Photography: Brian Grech
Rebekah’s restaurant, housed in an iconic Mellieha farmhouse, passed on to new management in late 2019. Sadly, as we all know, COVID-19 happened right after then, which means I only got to enjoy the new management’s hospitality for the first time yesterday.
Chef patron Andrew Vella, together with his wife Julie, has gathered together a team of respected names in the industry, including head chef Isaac Sciberras.
And I have to say, it shows. Because Rebekah’s restaurant has now been transformed from a pretty good eaterie to a stellar restaurant.
Let’s start with the welcome and the service. I don’t know about you, but the way I am greeted and shown to my table sets the tone for the whole experience. In this case, restaurant manager Mirko Maggi is a disarming mix of professional efficiency and unobtrusive charm, aided by the server Marcel. This courtesy was not limited to us as guests, but to other tables too.
Prosecco glass in front of us, we were certainly ready to check out what Rebekah’s Restaurant has to offer.
And what it does offer is a menu that surprises and inspires. The offering is refreshingly succinct – I do get wary of fine-dining places that offer pages upon pages of choice, because we all know it is impossible to offer truly fine dining if you offer your rabbit main in six forms and fashions.
But that’s by the by. Rebekah’s restaurant doesn’t fall into this trap. The menu offers all that we might expect – pasta, risotto, beef, fish, vegetarian options – but in an unexpected fashion.
We kicked off with a duo of amouse bouche that I could seriously have gorged on. Goat’s cheese tart, served with caviar, and white onion soup woth hazelnut oil. Goat’s cheese tart is a favourite on the amouse bouche circuit, but this one was pure umami, the individual flavours perfectly balancing each other out.
This was to be a recurring theme at Rebekah’s Restaurant, this balance of flavours, with the ingredients used in such a way that we could savour them individually.
I will explain better. Though almost seduced by the amberjack sashimi, I opted to start off with the Red Prawn and Monkfish ravioli, with pickled ginger and a Pecorino Stagionato sauce. Now, prawn and monkfish ravioli is a relatively common dish on the island. And sadly, I’ve had too many experiences where the prawn was too ‘fishy’ (you know what I mean) and I’m left with an overpowering aftertaste. Rebekah’s Restaurant added two other ingredients with the potential to totally ruin a dish: ginger and cheese, an unusual choice to accompany fish.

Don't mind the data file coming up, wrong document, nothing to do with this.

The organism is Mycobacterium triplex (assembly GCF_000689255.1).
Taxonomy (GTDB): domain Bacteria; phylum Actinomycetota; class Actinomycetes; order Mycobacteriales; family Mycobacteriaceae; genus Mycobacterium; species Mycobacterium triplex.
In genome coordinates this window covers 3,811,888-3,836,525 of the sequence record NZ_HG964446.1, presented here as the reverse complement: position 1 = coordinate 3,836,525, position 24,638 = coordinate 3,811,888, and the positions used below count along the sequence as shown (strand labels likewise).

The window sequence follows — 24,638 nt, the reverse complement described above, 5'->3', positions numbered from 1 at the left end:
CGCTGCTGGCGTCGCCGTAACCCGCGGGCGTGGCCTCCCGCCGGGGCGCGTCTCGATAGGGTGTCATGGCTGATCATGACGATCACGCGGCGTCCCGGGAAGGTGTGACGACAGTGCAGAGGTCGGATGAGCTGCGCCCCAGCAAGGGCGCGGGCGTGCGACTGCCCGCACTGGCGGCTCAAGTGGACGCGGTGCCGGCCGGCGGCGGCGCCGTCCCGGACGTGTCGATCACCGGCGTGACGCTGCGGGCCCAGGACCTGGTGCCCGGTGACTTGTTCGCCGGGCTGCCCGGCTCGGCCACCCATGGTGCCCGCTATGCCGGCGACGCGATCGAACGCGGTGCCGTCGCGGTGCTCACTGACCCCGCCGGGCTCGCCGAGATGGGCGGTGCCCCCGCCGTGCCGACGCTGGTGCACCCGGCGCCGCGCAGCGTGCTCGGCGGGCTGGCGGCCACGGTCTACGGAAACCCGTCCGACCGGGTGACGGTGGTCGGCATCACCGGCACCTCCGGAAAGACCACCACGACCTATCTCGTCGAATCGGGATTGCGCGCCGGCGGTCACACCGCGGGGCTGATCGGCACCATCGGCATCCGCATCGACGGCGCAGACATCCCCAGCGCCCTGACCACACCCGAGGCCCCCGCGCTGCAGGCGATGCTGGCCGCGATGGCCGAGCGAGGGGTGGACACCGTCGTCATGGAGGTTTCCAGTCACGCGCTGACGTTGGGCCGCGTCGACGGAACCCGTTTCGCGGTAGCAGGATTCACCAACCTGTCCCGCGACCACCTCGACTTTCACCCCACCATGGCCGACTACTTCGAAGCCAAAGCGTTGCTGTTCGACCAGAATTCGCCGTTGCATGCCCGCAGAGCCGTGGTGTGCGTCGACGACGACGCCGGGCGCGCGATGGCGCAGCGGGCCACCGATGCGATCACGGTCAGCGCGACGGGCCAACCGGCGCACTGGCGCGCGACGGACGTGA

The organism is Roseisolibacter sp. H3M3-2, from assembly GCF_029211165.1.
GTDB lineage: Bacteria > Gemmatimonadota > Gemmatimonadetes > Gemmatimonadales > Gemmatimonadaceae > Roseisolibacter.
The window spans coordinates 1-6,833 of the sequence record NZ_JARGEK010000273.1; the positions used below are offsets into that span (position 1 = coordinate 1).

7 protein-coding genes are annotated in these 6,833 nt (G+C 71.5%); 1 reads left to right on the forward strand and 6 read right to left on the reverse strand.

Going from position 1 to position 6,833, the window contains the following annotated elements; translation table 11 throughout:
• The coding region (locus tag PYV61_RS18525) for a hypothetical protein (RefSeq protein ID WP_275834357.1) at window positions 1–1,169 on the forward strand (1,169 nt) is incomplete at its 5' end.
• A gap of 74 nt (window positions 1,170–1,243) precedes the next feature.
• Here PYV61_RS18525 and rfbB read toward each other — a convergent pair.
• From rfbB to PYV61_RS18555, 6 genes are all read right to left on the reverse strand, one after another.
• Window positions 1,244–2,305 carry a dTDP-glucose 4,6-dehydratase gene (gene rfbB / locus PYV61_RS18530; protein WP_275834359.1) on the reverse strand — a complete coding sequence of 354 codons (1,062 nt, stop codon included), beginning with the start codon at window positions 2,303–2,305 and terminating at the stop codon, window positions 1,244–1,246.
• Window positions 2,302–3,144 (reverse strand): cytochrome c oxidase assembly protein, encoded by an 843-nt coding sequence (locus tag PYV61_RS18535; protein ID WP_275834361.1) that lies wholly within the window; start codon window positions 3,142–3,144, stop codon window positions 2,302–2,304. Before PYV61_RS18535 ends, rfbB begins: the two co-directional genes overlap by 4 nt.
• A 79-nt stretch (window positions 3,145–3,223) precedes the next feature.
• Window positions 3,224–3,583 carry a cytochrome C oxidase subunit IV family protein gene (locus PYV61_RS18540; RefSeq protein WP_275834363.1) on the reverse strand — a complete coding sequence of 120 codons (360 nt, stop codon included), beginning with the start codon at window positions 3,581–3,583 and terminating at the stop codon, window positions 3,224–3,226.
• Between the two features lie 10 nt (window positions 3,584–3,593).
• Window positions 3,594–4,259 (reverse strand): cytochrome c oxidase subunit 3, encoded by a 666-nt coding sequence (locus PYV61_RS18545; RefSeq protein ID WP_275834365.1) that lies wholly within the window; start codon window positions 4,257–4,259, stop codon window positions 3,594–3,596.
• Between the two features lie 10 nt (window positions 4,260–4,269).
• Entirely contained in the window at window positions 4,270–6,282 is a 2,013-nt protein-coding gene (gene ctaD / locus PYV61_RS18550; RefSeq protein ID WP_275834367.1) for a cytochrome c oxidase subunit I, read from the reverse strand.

I ordered this fully aware of the danger that it would leave me well unimpressed. Well, joke’s on me because Rebekah’s restaurant presented me with a dish that I can only describe as sublime, the cheese combining delightfully with the ravioli, and the ginger offering just the right edge.
I also tried a mouthful of my guest’s Tagliatelle all’Uovo with Guanciale di Colonnata. We both lifted our heads simultaneously and said ‘wow’, so I really don’t think I need to add much about this dish that is very carbonara inspired, but that once again manages to surprise.
Well, except that – once again – the way the sheep ricotta exalted the sauce without its usually sharp aftertaste taking over was simply masterful.
Incidentally, this was all being washed down by an Etna Bianco Altamora from the Cusumano label. Do take your time on the winelist at Rebekah’s Restaurant, there are some lovely choices.
Onto the mains, which also showed an unexpected marriage of ingredients. Like my Slow Cooked Wild Boar Fillet, which is complemented by grape chutney, preserved grape and grape jus. The grape adds some serious taste to the meat, imbuing it with an extra layer of flavour and tenderizing it to perfection.
My guest’s Pan-Fried Guinea Fowl Breast was equally inspired, the kofta offering a delicate flavour that makes you wonder exactly what magic these guys are practicing in their kitchen.
Rebekah’s Restaurant: Michelin star on its way?
I had a chat with Andrew after our meal, and he insisted that it is all due to using the best ingredients, which are very often locally sourced. He confirmed that the local, from farm/sea to fork approach is a valued one at Rebekah’s restaurant. He handpicks his fish personally from a Mellieha fisherman, and follows the same process for other ingredients that are available locally.
This is also true of the ambiance, which is gorgeous. We were seated in the lovely courtyard, which is perfection in the summertime as we were enjoying the al fresco part without the excessive hustle and bustle that so many outdoor restaurants offer in the summer months.
The vibe is chill and serene, just the way I like it. Indoors is equally gorgeous, adorned with local art. As for the plates, they too are a work of art. Literally so, created by the wonderful Sue Mifsud. Incidentally, there is also a private dining area available, with its own separate entrance for those who really wish for an experience set apart from everything else.
But back to the food. We finished off in style, because quite frankly missing out on dessert at Rebekah’s Restaurant would be a sin. And I definitely wasn’t going to be guilty of this particular sin, as I had already eyed a tantalising Amaretto Creme Brulee that turned out to be as perfect as predicted. Again, the magic being the light aftertaste of almonds without the alcoholic tang that can so easily ruin a dessert. My guest’s Valrhona Chocolate Cremeux, served with Butterscotch Ice-cream, was another hit.
In short, every single dish created at Rebekah’s Restaurant is an exquisite revelation, a delicate balancing of (sometimes contrasting) flavours that exalt what could be a mundane dish into something sublime.
I spot a Michelin star on its way – indeed I’m frankly surprised it hasn’t yet happened, but I’m confident we can count on Rebekah’s Restaurant to soon form part of that constellation. Anything else would be a travesty.